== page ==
You may want to start off understanding a bit more about oscilloscopes. I am not aware of any tutorials specifically for the DS0203.
http://www.instructables.com/id/Oscilloscope-How-To/ is a simple general tutorial. Although it is based on a more traditional scope than the DSO203 the controls and principles are the same.
For power supply monitoring you need to think about what aspects of quality you wish to measure or check.
There are a number of characteristics you might want to think about
a) Basic actual output voltage; how close is it to +5v
b) Static regulation under load; how does the voltage change when you draw different amounts of current from it.
c) Dynamic regulation with load changes; e.g. does the voltage dip and recover when the load current increases
d) Noise and ripple on the output voltage
a) and b) are really best measured with a multimeter. You can measure these with the DSO203 but it won’t be as accurate and you need to calibrate the DSO203 anyway.
d) Can be measured with the DSO203. You are best switching to AC coupling on the input. This removes the DC component and allows you to increase the sensitivity of the input channel so that you can see what noise and ripple is on the input. In DC mode the 5V will move the trace off the screen as soon as you go below 1v/div, but in AC mode the basic trace position doesn’t change and you can increase the sensitivity down to 50mV/div. Typically the noise from a simple switched mode power supply is around 50mV so you can then see it clearly. Changing the timebase allows you to see the characteristics of the noise. There may be hum components (100Hz) which would be seen with a timebase of 5mS/div. There may be high frequency switching noise if it is a switching power supply. Typically these are 100KHz or higher and would be seen clearly with around a 5uSec/div timebase. It can be difficult to trigger on noise signals unless there is a strong frequency component. It can be worth just setting the timebase to single-shot mode and pressing the run button to get just a snapshot of the noise to view.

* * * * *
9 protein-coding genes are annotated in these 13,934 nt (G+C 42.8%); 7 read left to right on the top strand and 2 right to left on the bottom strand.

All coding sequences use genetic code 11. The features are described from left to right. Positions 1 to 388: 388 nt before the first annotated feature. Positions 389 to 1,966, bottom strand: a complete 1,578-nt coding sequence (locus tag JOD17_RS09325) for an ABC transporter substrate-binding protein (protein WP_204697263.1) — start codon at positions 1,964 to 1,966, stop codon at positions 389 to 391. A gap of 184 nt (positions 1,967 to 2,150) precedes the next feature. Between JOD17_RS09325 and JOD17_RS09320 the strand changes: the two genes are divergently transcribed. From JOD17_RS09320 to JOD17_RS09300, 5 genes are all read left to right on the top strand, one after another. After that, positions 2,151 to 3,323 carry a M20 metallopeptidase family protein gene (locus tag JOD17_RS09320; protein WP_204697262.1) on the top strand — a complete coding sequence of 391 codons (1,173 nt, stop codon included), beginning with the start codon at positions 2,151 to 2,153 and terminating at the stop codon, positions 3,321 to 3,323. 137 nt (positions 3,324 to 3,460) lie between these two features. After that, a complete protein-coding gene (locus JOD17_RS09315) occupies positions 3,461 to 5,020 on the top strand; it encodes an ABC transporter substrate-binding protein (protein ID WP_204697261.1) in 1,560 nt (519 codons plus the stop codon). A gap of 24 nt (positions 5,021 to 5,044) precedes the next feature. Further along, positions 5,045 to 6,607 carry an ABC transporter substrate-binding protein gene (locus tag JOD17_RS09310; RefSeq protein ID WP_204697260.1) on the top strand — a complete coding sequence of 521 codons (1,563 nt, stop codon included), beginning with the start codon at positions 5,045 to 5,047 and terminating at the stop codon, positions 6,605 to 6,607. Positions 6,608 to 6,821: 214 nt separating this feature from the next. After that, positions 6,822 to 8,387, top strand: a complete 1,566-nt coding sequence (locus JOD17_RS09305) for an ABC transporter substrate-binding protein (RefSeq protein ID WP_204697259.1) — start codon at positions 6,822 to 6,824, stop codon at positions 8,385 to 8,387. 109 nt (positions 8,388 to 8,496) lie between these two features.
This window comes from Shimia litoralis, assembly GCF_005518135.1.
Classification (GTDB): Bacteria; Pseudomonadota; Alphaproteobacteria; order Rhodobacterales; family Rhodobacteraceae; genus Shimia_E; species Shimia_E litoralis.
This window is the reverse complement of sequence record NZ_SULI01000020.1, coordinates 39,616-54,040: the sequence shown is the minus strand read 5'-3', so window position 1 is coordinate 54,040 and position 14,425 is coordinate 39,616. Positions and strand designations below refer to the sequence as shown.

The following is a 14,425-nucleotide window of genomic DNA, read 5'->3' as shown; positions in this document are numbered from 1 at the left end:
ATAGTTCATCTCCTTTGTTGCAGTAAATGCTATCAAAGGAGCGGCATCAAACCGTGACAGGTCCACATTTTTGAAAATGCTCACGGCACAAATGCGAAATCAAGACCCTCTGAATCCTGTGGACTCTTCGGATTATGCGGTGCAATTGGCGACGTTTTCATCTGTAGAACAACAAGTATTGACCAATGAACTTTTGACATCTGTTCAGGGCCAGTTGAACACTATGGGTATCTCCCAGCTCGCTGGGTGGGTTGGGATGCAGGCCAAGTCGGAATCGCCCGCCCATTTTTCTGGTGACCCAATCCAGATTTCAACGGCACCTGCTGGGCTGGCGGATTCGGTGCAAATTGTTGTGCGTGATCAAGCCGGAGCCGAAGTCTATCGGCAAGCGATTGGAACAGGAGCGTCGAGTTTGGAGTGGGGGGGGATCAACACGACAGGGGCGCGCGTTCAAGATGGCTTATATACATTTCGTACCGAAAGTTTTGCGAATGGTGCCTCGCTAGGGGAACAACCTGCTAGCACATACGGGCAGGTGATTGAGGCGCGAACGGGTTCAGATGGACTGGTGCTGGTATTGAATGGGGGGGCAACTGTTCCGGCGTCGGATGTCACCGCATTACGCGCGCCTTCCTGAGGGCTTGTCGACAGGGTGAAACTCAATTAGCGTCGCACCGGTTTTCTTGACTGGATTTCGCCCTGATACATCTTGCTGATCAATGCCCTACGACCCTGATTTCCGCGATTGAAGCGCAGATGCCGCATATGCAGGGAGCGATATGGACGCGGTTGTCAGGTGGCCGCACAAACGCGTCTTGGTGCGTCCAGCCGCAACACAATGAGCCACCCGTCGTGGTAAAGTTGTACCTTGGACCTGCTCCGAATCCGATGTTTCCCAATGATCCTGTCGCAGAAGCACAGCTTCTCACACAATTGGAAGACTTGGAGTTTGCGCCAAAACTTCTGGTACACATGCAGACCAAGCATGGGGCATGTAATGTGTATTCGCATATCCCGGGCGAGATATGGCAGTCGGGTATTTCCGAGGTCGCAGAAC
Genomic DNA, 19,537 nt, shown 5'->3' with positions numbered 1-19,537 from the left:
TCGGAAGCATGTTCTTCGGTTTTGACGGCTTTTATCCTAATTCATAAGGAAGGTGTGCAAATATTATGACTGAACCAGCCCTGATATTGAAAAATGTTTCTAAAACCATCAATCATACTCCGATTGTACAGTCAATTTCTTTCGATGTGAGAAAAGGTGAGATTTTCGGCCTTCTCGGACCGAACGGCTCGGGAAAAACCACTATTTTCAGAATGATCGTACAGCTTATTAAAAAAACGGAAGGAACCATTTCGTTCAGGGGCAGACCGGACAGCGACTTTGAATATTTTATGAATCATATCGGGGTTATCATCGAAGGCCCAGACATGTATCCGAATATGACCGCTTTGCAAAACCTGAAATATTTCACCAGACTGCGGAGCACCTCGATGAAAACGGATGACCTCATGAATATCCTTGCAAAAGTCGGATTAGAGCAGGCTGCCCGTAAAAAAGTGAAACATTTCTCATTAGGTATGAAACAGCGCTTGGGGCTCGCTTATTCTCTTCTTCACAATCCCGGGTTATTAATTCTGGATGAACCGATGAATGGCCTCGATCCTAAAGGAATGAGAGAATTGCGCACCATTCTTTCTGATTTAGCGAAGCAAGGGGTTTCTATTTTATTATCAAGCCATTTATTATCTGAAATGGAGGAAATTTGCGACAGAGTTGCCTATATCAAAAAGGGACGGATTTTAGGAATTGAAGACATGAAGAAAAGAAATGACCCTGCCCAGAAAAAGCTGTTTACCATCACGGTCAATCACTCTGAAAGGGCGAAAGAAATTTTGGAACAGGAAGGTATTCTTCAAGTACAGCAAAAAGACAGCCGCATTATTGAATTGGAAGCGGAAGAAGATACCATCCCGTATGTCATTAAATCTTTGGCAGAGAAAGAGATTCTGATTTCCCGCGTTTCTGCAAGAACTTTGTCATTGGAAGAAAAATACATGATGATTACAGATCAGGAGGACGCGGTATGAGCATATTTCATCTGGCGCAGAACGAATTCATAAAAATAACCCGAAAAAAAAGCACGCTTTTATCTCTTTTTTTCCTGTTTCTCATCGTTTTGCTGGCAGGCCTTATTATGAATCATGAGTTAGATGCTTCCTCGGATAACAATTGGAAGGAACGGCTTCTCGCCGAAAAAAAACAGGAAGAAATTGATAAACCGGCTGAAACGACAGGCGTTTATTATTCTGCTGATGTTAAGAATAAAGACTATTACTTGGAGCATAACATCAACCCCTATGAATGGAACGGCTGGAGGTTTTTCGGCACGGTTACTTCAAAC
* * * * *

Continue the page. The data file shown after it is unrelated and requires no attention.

c) Is also best measured with AC coupling as the voltage change under load maybe be fairly small. The best method is to be able to switch the load on and off under control so that you get a repetitive change that you can trigger on. If you were going to do lots of measurements it would be worth building a load circuit out of say a transistor and load resistor. This could be controlled from the frequency out of the DSO203 so that say it switched on and off at 1Hz rate. This would make it easier to see the effect of the load changing. If you don’t want to do this then you could set to single shot and the trigger level to manual and set it say just below the baseline trace so that it doesn’t trigger. Then connecting a load should trigger it if the voltage dips below the trigger level. I would set the timebase to something like 1mSec/div to start with and then change it so you see the whole reaction to the load change.